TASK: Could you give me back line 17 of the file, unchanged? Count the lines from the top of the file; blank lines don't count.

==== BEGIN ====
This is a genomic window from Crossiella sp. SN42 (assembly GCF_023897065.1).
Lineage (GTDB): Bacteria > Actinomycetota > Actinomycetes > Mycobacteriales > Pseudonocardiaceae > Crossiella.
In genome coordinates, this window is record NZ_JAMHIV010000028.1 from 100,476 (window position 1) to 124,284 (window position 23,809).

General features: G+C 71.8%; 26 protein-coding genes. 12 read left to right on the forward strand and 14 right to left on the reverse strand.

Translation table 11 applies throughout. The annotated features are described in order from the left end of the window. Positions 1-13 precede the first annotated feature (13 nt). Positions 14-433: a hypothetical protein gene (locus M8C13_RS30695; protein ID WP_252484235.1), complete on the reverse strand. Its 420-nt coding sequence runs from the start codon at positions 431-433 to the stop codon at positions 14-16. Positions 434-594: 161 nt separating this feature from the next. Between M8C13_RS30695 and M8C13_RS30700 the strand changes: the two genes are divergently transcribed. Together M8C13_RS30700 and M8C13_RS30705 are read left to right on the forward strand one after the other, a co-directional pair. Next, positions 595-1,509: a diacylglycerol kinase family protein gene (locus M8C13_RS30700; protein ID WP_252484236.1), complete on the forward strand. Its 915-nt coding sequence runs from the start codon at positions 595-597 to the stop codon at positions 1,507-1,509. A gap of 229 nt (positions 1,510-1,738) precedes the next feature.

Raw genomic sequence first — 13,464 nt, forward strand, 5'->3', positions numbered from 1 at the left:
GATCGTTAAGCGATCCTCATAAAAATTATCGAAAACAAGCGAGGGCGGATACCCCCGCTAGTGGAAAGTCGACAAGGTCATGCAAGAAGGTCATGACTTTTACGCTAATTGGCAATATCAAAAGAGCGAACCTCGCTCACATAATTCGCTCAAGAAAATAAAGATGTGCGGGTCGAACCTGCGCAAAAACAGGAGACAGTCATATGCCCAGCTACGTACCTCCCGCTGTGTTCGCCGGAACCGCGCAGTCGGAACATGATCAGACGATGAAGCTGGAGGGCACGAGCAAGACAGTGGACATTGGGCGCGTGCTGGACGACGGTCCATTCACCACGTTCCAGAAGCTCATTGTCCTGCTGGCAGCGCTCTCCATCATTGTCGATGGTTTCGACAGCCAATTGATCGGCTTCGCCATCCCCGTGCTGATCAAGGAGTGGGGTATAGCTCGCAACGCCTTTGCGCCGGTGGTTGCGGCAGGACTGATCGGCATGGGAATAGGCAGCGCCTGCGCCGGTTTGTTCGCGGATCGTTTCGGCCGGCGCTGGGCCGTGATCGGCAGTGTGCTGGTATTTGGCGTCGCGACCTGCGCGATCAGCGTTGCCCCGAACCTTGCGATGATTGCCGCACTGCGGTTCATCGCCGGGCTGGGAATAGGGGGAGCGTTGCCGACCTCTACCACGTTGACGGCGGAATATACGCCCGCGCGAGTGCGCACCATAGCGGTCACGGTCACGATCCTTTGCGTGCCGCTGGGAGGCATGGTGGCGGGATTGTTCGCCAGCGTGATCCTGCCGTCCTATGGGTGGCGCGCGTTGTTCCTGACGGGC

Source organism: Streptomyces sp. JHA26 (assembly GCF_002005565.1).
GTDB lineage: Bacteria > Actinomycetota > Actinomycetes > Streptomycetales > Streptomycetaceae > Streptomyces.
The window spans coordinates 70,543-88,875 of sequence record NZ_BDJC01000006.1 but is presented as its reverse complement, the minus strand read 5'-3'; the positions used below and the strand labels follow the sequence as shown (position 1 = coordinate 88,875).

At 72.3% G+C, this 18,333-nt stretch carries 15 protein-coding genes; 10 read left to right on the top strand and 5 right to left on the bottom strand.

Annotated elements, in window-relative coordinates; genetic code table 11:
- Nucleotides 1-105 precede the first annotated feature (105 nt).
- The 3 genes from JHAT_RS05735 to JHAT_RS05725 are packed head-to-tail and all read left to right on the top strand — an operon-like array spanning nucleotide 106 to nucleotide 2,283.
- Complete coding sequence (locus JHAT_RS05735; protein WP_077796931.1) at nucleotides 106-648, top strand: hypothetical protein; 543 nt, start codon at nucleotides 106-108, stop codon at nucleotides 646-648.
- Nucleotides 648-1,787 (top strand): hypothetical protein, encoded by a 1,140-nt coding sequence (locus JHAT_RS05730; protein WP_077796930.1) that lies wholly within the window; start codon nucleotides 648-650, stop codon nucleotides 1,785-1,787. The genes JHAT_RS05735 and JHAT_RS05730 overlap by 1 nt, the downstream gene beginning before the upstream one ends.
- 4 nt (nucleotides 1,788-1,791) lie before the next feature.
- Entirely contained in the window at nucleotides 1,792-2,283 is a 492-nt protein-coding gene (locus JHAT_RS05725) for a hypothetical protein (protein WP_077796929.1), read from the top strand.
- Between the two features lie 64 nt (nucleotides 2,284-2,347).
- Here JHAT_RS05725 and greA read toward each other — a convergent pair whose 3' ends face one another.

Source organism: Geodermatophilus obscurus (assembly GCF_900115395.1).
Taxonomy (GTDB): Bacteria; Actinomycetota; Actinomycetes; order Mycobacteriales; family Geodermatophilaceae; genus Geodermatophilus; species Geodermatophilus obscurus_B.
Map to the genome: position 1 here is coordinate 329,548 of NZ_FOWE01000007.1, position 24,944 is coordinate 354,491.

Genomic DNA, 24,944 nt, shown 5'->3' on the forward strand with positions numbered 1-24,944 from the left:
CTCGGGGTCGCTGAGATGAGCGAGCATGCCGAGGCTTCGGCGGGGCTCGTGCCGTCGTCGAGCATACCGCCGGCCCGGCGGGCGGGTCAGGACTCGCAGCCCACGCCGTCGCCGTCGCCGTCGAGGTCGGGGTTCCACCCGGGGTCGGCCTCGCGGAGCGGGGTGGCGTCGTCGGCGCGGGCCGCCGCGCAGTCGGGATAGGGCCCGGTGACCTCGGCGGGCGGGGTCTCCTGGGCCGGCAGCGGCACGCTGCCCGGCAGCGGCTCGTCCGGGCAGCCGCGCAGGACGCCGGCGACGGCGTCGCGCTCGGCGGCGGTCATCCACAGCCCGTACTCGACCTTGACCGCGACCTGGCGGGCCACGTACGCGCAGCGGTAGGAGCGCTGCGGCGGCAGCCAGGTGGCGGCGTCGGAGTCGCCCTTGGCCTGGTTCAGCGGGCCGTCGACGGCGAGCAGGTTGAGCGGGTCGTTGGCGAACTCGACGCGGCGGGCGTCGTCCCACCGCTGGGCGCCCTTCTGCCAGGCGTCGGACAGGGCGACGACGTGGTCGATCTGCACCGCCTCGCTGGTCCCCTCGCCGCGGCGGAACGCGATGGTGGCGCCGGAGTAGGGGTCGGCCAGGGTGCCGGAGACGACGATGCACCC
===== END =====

- 4 nt (nucleotides 1,788-1,791) lie before the next feature.